. In the forest it would fall off for a little while; but if the plant, cut down, and carry home the farmer sowed less oats, he would have tree; it would drag the boat against but the more room to sow wheat; the the river, or along the canal ; it would profits would be the same, and the rear chickens and carry them to mare public would be possessed of its food ket, with half the village on its back; at a cheaper rate. Besides, in the it would stack the corn, and thrash it, operations of agriculture, the horse is and bake it, and carry it in fresh loaves at present a chief source of expense from Bristol to London between breakthe saving of that expense would be a fast and dinner. All the old miracles fortune to the farmer. The Steain of locomotion, the arrow of Abaris, horse, or plough, would besides be a the car of Phaeton, the flying serpents better servant, it would not be tired, of Triptolemus, the gryphons of the but would work as well by night as Arab magicians, and the wishing-cap by day, and perbaps with the usual of Fortunatus, will be tardy and trisuperiority of mechanism over animal fiing to the Steam-horse. Pegasus power. It would thus do twice, or himself never soared higher flights, ten times, the work, in a brief period, nor the Python was more irresistible. when it was of the utmost importance,
HEALTH AND LONGEVITY.
LET no man abuse the Doctors, either safe. But thirdly, making use of the of Religion or Medicine. We love the common distinction of soul and body, healing tribe, because we love our own and giving the usual superiority to the souls and our own bodies. The soul former, still we need not prefer the being considered, on the whole, a sue parson to the physician. And that for perior article to the body, it might be many reasons. First, we know-men said that we ought to prefer a parson in general we mean--more of our own 10 a physician. But no such inference souls than we do ofour own bodies and can be logically drawn from such pre- therefore cannot surrender our judga mises. For, in the first place, we do ment so entirely to the one professional not positively know that the soul is a man in black as to the other. Second. superior article to the body. That is a ly, the soul is often sick and sore mere conjecture. Secondly, we do not sadly out of sorts—without our being positively know that the soul is a dif aware of it—whereas no ailment assails ferent article from the body. Here the body without our shrewdly suswe are-soul and body it may bemor pecting that something is amiss. For merely a Something which should in once, therefore, that we call in a par. our humility be nameless—asomething son, professionally, we send twenty which thinks, feels, fears, loves, hates, times for a physician. Whoever heard, goes mad, and-dies; and that is all except in extreme cases, of knocking we know about it, whether we choose up a parson, out of his warm bed at to call ourselves Materialists or Imma- midnight, to visit a sick patient ? terialists. As long as we believe that Thirdly, the spiritual Pharmacopeia we are the children of God, and strive is very meagre. The ablest practitionto act accordingly, in that creed we are er-can he minister to a mind disea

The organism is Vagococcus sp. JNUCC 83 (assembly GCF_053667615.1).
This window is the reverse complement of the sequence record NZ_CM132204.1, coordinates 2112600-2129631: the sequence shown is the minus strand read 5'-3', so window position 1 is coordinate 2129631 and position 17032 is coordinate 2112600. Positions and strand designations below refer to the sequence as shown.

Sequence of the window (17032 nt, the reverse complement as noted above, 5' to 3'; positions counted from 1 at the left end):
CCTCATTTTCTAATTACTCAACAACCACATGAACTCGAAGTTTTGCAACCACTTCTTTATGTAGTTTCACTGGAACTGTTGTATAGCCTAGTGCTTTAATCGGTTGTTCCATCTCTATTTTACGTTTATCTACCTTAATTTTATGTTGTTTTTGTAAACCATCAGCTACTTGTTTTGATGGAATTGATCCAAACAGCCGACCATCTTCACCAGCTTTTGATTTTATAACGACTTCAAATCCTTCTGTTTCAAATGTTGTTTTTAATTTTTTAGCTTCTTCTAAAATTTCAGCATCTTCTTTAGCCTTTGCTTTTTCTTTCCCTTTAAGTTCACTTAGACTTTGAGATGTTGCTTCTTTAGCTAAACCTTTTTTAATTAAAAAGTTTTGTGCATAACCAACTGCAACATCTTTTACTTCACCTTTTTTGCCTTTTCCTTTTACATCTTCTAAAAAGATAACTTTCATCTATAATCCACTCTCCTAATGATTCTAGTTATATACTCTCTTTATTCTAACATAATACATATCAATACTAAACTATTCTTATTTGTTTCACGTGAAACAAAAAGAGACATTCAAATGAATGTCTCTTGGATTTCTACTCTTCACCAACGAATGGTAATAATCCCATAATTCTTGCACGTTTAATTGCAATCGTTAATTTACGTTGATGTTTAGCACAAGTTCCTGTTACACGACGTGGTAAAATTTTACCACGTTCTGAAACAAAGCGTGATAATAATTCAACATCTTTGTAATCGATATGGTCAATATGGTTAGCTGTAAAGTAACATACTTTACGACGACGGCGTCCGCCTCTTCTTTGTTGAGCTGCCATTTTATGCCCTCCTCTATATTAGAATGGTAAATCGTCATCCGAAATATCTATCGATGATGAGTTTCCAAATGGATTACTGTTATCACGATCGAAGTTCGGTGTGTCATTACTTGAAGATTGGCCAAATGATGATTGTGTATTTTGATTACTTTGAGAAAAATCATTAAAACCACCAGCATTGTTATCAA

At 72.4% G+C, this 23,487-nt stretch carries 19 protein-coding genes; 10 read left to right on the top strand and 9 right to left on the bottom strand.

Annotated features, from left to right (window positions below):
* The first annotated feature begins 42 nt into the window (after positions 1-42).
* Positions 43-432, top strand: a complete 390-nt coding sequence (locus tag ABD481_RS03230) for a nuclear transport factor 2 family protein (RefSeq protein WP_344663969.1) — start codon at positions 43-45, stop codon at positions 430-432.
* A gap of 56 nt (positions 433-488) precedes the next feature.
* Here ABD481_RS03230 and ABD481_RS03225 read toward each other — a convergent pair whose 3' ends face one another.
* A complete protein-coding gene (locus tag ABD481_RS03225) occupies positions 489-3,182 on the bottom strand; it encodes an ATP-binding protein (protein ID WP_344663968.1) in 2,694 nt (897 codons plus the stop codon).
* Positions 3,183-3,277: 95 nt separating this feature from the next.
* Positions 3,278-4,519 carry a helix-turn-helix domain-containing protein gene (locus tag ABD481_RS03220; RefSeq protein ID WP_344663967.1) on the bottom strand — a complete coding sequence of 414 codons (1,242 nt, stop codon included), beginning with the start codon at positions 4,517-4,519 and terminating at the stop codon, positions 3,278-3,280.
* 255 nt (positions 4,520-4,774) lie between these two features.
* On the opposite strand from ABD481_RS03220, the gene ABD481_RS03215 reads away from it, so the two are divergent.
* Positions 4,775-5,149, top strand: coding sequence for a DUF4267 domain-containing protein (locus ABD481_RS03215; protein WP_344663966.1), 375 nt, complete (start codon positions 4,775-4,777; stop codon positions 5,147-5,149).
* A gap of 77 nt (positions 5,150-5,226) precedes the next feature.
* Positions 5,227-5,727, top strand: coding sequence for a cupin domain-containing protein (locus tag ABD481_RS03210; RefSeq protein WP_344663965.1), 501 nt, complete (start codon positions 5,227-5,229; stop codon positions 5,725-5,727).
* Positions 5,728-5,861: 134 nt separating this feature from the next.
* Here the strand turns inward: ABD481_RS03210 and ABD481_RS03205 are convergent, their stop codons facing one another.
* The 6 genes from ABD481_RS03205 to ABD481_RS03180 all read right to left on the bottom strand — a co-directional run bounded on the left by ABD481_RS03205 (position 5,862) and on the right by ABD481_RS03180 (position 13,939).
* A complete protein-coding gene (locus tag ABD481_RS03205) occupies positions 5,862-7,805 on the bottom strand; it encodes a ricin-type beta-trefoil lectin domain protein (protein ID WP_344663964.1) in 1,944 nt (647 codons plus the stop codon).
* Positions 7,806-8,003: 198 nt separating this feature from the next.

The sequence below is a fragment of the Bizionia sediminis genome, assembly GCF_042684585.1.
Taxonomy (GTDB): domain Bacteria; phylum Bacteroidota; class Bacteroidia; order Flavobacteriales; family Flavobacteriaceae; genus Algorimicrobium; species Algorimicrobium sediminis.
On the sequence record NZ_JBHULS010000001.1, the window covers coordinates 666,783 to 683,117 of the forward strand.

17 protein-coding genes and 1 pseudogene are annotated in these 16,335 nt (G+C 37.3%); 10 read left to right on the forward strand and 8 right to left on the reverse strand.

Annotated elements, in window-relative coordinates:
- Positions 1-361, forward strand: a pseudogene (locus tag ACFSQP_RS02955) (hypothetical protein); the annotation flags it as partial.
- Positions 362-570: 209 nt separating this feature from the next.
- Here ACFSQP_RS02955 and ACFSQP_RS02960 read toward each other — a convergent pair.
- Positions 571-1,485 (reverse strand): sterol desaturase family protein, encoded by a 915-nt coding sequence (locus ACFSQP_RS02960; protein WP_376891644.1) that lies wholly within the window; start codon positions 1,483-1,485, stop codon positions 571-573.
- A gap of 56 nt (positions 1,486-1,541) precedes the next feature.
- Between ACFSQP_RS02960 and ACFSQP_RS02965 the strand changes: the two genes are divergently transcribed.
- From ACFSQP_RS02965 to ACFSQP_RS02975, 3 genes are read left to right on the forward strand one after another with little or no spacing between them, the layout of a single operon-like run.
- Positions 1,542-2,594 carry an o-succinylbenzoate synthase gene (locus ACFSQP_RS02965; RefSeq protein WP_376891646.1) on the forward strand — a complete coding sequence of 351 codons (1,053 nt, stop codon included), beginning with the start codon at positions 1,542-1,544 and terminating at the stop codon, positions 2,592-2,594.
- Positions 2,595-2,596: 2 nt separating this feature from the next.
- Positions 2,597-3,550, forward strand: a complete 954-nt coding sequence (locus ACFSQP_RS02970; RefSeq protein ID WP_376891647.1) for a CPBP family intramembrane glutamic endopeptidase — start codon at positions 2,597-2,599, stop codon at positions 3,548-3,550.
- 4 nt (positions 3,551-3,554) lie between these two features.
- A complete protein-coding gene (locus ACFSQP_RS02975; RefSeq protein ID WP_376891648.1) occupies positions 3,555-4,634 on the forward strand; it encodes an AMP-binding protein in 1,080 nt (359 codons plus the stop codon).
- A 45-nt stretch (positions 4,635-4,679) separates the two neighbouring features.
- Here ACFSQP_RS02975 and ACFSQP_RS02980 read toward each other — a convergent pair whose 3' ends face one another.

* Sure Methods of Improving Health, and Prolonging Lile, &c. By a Physia ciau. London, -Simpkin and Marshall, &c. 1827.
sed? He may feel our pulse-look wise and penitentially sensible of its sins, -order conscience a purge--and de without wishing to obtrude its sufpart. But we, the poor miserable sinner, ferings on the notice of all eyes, toss on our bed, give no sign, and die. and a careless exterior may conceal Not a word more on that point. Fourth- a serious habit of inward self-medi. ly, bad as the diseases of the soul are tation. That portion of the life of very bad indeed-quite shocking--they almost every individual that is visiseldom prove fatal ; when they do, the ble and audible to the public eye patient lingers for a long time with a apd ear, is necessarily the least spirie rueful countenance—and seems nei tua!; and we can learn little or nother the better nor the worse of all thing of any man till we have been ghostly prescriptions. Nay, what with him in his familiar privacy, and more common than a boary-headed seen something of the chosen chanhale sinner of fourscore? But the dis- pels in which his thoughts and feeleases of the body, though sometimes ings love to travel, when his hearth mild and tedious, have a manifest ten- is lighted and his house hushed. dency towards death, and therefore we What false judgments does even the take the alarm speedily, and long for religious world pass, -and how slowthe face of the physician. Fifthly, ly does it rescind or revoke them, even the diseases of the soul yield intensest on new and full evidence, clear as the pleasure-deny it not-and the active light of day! Charity is indeed then sinner laughs the praying and preach- an angel, when she searches for, and ing parson to scorn. But the diseases sees, and believes, in the religion that of the body twitch and twinge, and lies hidden in almost all human hearts pinch, and tear, and squeeze, and -unrepelled and unprovoked by diffestifle, and suffocate, and we cry out rences in faith, creed, profession, purwith a loud voice to be released from suits, manners, or appearances, and the stake in fire or flood.
still inspired in all her judgments of For these, and a thousand other rea- other human beings, by that meek yet sons, we are inclined, contrary to what lofty spirit of which the word “Chrismight have been expected of us, to tian” expresses the sacred significaprefer the physician to the parson. tion. Still the parson is dear to us-exceed We would almost venture to say, ingly dear. We have a most particu. that many people are too anxious about lar esteem for him in pulpit and in the state of their souls, their anxiety parlour-in the pit of the General As making them selfish in all their relisembly, or of the theatre-in peace or gion. They deliver their consciences polemics--exhausting topics or teinds up into some saintly keeping, that it -battling for the Bible